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The first annual Web Innovator Awards
Samir Arora, NetObjects Fusion

Samir Arora, the suave and lanky power behind NetObjects and its flagship Fusion product, sketched his first rough ideas for what would ultimately propel him into the forefront of Web innovation a half-dozen years before there was a World Wide Web. His hand-written notebook, dating back to the summer of 1986, may be one of the earliest places you'll find the word web used in the modern sense.

"I never saw the Web coming," Arora says. "But I always knew that information was a web. And I could see the potential power in being able to work with the structure of information rather than its content."

From that beginning, inspired by his early work helping with Apple Computer's European launch of HyperCard and the 4th Dimension (4D) database product, Arora began focusing on a single issue: structure.

Arora--who spent much of his early career in the music and publishing industries--wondered how to organize information so that content would flow out of structure. "Very early, I noticed that music and documents were focused on the relationship between content-generation and the audience," says Arora, who has a degree in electrical engineering.


Samir Arora
Age: 32
Where: Redwood City, CA
Job: CEO, NetObjects Inc.
Current project: Fusion 3.0, TeamFusion 1.0, ScriptBuilder 2.0, and future product planning
Platform: Windows NT
Web pet peeve: Use of non-standard plug-ins.
Favorite site: NEWS.COM

Structure--of information, of navigation, and of interface--is the hallmark of Fusion, now in its third incarnation. Fusion is a combination Wysiwyg page-layout and site-management tool aimed primarily at higher-end Web builders who need consistent look-and-feel for their sites. The widely used product has drawn the serious financial support of IBM, which last year bought a majority interest in NetObjects.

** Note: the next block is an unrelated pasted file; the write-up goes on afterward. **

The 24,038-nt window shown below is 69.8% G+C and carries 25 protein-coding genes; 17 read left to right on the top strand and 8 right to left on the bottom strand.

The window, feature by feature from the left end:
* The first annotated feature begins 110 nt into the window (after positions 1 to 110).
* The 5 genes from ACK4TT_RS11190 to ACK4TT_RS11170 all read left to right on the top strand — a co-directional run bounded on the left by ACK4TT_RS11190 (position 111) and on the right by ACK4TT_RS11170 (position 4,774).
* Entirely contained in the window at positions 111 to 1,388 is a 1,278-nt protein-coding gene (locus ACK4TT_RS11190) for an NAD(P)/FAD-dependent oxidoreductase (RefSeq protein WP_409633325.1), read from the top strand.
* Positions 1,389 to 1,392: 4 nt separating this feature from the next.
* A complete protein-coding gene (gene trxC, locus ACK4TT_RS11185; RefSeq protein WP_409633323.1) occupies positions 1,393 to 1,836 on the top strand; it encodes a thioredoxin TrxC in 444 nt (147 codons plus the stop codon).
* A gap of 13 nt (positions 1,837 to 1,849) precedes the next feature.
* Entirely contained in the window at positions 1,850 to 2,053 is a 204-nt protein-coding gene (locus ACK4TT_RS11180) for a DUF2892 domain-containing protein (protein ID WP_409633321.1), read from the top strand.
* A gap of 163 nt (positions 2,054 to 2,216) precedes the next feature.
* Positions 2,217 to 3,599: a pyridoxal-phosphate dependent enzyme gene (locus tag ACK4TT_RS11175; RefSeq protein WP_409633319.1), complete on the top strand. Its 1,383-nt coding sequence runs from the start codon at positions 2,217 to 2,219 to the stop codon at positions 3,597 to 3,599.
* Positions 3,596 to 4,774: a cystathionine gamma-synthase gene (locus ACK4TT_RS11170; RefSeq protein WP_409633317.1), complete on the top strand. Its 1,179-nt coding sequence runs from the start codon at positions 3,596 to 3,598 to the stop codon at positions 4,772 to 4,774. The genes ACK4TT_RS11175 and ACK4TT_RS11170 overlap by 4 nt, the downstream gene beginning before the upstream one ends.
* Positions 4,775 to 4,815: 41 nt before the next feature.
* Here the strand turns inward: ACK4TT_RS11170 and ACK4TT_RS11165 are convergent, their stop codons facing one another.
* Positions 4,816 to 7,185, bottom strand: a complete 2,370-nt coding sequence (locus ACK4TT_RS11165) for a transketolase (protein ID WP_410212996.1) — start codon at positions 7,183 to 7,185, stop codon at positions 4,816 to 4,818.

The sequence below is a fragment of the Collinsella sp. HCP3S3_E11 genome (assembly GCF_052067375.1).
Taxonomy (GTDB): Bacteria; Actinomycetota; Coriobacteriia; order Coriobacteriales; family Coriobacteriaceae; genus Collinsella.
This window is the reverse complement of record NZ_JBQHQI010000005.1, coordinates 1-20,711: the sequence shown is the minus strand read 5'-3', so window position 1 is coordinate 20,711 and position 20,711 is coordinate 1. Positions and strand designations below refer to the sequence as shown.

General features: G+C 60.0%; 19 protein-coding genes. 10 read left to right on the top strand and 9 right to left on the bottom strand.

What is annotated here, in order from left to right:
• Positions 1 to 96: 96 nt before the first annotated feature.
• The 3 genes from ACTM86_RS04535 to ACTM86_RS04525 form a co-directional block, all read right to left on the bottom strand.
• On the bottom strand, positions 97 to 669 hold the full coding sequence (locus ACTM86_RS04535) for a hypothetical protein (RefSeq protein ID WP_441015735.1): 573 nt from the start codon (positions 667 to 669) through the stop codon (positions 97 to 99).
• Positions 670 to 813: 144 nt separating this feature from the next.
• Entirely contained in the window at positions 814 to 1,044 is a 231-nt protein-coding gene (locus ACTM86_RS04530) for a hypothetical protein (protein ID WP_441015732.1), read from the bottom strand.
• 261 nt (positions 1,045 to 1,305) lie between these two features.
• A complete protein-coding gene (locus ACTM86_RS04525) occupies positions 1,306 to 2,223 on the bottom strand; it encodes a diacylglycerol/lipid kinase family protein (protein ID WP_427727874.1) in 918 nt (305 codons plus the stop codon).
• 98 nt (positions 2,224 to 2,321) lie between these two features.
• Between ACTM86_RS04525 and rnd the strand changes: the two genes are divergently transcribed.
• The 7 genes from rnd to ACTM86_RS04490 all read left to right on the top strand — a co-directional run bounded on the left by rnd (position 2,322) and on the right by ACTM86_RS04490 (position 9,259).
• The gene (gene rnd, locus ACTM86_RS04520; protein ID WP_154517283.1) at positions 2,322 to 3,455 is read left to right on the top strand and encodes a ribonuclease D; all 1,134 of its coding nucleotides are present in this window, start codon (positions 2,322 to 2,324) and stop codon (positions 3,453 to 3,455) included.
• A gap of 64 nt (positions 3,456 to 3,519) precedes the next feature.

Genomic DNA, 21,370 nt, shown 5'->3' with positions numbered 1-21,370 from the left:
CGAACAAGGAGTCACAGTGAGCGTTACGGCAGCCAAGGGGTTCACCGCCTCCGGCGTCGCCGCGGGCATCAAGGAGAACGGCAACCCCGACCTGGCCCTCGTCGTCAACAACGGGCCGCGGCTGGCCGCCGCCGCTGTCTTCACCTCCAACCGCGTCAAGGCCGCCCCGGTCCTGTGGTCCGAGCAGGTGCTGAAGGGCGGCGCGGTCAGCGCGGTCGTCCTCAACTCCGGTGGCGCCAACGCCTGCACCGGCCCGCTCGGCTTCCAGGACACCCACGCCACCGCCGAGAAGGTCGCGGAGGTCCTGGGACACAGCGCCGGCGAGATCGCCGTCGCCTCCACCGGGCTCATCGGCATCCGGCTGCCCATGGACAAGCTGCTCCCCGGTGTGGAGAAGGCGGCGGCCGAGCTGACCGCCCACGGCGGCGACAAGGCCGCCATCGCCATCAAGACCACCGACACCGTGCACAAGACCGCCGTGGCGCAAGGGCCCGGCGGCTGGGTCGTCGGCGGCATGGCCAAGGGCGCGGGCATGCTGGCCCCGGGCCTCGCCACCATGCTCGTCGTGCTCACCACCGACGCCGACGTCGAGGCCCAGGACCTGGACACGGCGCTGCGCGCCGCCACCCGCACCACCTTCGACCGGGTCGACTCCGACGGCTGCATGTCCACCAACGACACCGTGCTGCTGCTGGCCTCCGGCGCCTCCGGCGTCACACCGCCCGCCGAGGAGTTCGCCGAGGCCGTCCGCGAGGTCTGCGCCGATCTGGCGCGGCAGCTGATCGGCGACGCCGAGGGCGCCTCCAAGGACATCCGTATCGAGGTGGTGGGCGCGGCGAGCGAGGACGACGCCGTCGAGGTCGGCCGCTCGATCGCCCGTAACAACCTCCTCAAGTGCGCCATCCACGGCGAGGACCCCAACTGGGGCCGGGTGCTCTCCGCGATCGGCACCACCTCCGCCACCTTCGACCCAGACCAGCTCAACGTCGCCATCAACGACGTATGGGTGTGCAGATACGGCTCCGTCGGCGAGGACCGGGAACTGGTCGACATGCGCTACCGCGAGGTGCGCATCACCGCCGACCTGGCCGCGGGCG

Fusion is built on the proprietary development environment Solo. Named after the Star Wars hero Han Solo, Solo is a framework for creating object-based navigable spaces.

Arora left Apple to form Rae Technologies, which built applications and tools in Solo, eventually shipping 15 different versions of products in three years. A project taken on by Rae Technology for Wells Fargo Bank was the catalyst for creating NetObjects. "They asked us to build a home-banking solution but wanted to deploy it in [the browser] Mosaic rather than as a Windows application. I'd seen Mosaic and frankly thought it was a toy. It had lots of navigational issues, for example. But they forced the issue and I'm really glad they did."

By the summer of 1995, Arora had "stumbled into" using Wysiwyg layout and HTML for the creation of applications and saw that this process could be embodied in a tool. Rae funded NetObjects rather than taking on the project internally ("We needed a different genetic code for the company," Arora explains). Arora took his brother, Sal, and Rae cofounder Dave Kleinberg with him. They were joined by early Web-design guru Clement Mok and together they set about to design and build what ultimately became Fusion.

Arora promises that future versions of the product will address application development as completely as the first three versions have targeted the publishing process. "It's all in the structure," he says with a grin.

--Dan Shafer

Other team members: Bernard Desarnauts, Clement Mok, Dave Kleinberg, George Chen, Sal Arora, Greg Brown, Marc Escobosa, Martin Frid-Nielsen, Raj Narayan, Susan Kare, Vic Zauderer

Editor's note: this page has been altered from its original version. Please see our corrections page.

See all 18 innovators Brian Behlendorf, Apache

Related links:
 • Related stories: NetObjects eyes eventual IPO, in NEWS.COM
 • NetObjects buys Web tools, in NEWS.COM
 • NetObjects to roll out Fusion 3.0, in NEWS.COM
 • Just In review: NetObjects TeamFusion, in CNET.COM
 • Just In review: Fusion 2.0 for Mac beta, in CNET.COM
 • CNET's 1997 Awards for Internet Excellence (best Web design tool: Fusion 2.0), in CNET.COM
 • Just In review: NetObjects Fusion 2.0, in CNET.COM

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